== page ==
A group of 12th graders at Richmond Senior High are battling to implement a new program at the school that could help other students graduate.
If the students can collect enough votes to win $5,000 in the Institute for Emerging Issues video contest, they plan to use the funds as start-up money for a program to benefit other students for years to come.
Jennifer Byrd’s honors U.S. Government class submitted a proposal to enter a contest with the Institute, and was chosen as one of five finalists out of 50 entries from around the state.
“This year’s contest challenge was to come up with an idea on how to decrease North Carolina dropout rates,” said Byrd.
The idea that landed the class in the finalist category was to create a “Studio Lounge” at the school (studio means study in Latin).
“The idea is to create a class where students tutor students,” said Byrd. “It will be a full length class, offered all semester and open to any student who needs extra help with any subject. Both the tutors and the students participating will get an elective credit for the class.”
Byrd said her students came up with the idea to address the obstacles that face many students once the school day ends.
“A lot of students have to get on the bus, go to sports practice or go to work when school’s out,” said Byrd. “Not everyone is able to stay at school for extra help at the end of the day and their grades are suffering because of it. Offering support during the school day for a sufficient amount of time could be a real solution.”
Byrd’s class is enthusiastic about the prospect of making a difference.
“We want to help motivate others to achieve what they need to do in order to graduate,” said Shelby McCormick. “We’re already talking to juniors about the project to get them on board with either signing up for the class or to be tutors.”
Principal Cory Satterfield is supporting the group’s vision by offering up an empty room the group can transform into a study room if they win.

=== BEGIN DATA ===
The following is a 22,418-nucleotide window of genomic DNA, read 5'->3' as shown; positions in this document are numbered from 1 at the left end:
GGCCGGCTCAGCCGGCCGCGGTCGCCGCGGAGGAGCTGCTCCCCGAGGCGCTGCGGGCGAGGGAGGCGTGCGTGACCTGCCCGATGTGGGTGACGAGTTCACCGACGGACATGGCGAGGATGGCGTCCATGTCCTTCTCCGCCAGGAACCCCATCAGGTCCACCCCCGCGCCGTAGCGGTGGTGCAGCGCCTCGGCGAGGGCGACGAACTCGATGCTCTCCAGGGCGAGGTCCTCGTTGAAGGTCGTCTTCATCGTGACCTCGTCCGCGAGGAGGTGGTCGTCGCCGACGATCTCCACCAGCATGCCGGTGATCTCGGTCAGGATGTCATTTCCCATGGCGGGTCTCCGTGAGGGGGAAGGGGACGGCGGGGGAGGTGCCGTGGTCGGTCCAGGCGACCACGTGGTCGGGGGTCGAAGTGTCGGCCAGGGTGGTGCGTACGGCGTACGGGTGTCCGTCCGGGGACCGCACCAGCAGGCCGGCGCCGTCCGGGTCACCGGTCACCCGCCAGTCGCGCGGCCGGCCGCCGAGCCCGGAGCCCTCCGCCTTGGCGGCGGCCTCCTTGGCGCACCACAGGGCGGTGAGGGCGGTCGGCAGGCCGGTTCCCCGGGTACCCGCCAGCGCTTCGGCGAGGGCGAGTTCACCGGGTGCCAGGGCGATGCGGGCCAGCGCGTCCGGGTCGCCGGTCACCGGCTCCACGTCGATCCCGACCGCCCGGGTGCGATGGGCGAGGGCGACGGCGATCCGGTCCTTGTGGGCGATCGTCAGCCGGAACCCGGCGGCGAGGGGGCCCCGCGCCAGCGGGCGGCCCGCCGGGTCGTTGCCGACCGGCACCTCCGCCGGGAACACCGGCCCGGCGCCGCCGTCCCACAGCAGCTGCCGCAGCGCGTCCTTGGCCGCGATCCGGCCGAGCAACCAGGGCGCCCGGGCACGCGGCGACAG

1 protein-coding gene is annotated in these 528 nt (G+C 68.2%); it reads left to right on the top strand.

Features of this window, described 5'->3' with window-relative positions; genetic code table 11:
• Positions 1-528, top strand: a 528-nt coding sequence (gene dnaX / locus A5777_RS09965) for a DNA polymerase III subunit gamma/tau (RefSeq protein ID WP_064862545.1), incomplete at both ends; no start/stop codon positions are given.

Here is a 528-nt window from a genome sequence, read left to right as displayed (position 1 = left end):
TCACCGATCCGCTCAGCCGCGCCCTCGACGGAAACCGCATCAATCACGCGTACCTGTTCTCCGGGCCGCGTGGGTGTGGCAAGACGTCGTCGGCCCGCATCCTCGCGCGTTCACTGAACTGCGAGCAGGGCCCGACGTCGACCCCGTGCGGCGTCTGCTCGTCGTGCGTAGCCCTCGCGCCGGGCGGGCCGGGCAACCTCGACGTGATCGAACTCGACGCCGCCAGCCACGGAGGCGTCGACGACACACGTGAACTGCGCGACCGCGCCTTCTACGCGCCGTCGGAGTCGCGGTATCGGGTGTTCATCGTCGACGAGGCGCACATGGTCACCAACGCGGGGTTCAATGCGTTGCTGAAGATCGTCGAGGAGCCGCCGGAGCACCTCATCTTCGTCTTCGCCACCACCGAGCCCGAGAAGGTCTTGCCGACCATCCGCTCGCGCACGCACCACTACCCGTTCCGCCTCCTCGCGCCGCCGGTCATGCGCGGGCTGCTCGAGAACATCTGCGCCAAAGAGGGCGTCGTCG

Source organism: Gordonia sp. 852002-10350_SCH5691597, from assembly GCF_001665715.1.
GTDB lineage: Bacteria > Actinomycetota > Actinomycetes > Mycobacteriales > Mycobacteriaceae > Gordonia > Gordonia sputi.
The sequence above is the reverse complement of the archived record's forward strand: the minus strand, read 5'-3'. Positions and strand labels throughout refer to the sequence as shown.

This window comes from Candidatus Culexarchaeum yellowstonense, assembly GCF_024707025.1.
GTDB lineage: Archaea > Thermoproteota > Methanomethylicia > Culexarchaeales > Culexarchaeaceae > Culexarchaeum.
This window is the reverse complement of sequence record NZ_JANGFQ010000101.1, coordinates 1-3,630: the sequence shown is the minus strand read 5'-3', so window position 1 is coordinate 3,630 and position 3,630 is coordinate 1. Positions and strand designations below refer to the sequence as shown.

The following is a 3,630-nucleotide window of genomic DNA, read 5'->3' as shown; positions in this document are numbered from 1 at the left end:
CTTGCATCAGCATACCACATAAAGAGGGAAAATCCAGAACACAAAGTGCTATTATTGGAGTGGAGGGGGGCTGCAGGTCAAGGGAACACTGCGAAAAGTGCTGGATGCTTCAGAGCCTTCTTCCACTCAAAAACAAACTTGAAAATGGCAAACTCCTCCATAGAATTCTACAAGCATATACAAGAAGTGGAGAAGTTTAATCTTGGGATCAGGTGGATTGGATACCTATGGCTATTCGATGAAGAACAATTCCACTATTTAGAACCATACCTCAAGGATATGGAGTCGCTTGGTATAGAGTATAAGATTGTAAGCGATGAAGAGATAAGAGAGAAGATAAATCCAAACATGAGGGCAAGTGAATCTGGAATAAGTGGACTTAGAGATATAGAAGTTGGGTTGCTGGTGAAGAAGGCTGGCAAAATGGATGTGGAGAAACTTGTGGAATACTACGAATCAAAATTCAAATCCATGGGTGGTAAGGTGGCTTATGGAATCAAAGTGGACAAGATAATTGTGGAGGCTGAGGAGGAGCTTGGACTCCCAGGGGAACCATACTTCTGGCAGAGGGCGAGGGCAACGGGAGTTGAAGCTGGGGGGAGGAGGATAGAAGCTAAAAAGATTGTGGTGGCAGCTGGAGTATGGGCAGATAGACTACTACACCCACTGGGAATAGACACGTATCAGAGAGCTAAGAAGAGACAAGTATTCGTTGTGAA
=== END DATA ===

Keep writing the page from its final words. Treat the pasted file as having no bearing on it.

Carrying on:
“If we win, we’ll use the prize money for paint, desks, chairs and computers for the room,” said Byrd.
To ensure that the prize money is used in line with the winner’s goals, the Institute requires that periodic progress reports are sent in, along with accounts of how the funds are being used.
“I think their project deserves to win because it’s realistic, logical and relatively inexpensive to maintain over the long term,” said Byrd. “I believe if we can implement their idea, it’s something that will serve the needs of students for years to come.”
The students elected six peers from the group to serve as “Generation Z” ambassadors at an Emerging Issues forum in Raleigh. Students have already won $1,000 in the competition, and will be using that money to fund the trip to Raleigh.
The final step in the process will be when the group posts their video creation, in hopes of garnering enough votes to win the prize money.
“I think we’re going to pull this off,” said student Andrew Wright. “If the students will sign up for the help, I know this is something that will increase their averages because one-on-one help can make a real difference.”
The students’ video, along with four competing schools, will be posted on Jan. 30 and voting will run through Feb. 6 at 5 p.m.
To vote for Richmond Senior High School, go to http://www.ncsu.edu/iei/index.php/news-events/emerging-issues-prize-for-innovation between Jan. 30 and Feb. 6 and register to vote. A brief synopsis from each school is posted on the website at this time.
— Staff Writer Kelli Easterling can be reached at 910-997-3111, ext. 18, or by email at email@example.com.